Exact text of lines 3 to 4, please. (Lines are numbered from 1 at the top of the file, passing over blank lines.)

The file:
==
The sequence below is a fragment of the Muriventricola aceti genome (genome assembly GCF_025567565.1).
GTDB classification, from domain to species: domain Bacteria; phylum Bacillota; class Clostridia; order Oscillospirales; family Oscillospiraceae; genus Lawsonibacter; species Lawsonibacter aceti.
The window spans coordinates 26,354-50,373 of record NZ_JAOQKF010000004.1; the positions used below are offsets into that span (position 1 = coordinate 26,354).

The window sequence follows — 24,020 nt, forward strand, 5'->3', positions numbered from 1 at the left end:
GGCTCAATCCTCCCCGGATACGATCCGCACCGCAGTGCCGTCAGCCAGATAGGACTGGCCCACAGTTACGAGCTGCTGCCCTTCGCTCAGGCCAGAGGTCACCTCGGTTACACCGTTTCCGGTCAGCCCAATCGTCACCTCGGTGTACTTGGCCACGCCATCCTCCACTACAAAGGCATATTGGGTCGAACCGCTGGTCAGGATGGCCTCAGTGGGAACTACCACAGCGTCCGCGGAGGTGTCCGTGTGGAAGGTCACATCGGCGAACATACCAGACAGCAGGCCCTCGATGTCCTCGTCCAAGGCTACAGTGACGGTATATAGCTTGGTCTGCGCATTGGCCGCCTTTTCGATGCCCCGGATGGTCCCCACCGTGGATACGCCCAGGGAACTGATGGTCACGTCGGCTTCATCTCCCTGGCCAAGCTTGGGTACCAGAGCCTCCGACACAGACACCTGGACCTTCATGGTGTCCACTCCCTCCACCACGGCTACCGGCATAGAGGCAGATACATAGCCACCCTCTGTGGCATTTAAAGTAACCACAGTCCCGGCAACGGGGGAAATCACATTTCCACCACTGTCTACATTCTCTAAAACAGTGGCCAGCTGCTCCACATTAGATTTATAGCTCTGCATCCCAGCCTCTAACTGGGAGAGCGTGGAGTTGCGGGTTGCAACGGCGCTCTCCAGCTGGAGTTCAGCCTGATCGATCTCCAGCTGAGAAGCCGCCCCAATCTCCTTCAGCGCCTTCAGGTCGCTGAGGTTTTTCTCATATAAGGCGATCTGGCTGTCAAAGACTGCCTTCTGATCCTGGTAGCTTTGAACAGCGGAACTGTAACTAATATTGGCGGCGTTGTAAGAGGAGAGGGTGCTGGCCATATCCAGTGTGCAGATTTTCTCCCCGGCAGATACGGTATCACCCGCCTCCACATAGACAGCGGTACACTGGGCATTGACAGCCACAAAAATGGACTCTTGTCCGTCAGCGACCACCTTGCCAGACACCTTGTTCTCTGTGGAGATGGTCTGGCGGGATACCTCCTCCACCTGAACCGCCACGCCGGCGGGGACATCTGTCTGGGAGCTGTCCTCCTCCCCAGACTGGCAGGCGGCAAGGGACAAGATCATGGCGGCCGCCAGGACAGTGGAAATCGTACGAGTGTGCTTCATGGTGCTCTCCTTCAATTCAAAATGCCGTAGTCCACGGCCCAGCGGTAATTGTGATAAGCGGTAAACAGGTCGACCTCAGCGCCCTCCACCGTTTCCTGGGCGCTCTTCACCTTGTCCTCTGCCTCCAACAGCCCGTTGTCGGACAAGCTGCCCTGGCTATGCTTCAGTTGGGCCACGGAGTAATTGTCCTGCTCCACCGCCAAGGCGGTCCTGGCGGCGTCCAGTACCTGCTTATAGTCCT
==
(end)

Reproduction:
The window spans coordinates 26,354-50,373 of record NZ_JAOQKF010000004.1; the positions used below are offsets into that span (position 1 = coordinate 26,354).

The window sequence follows — 24,020 nt, forward strand, 5'->3', positions numbered from 1 at the left end: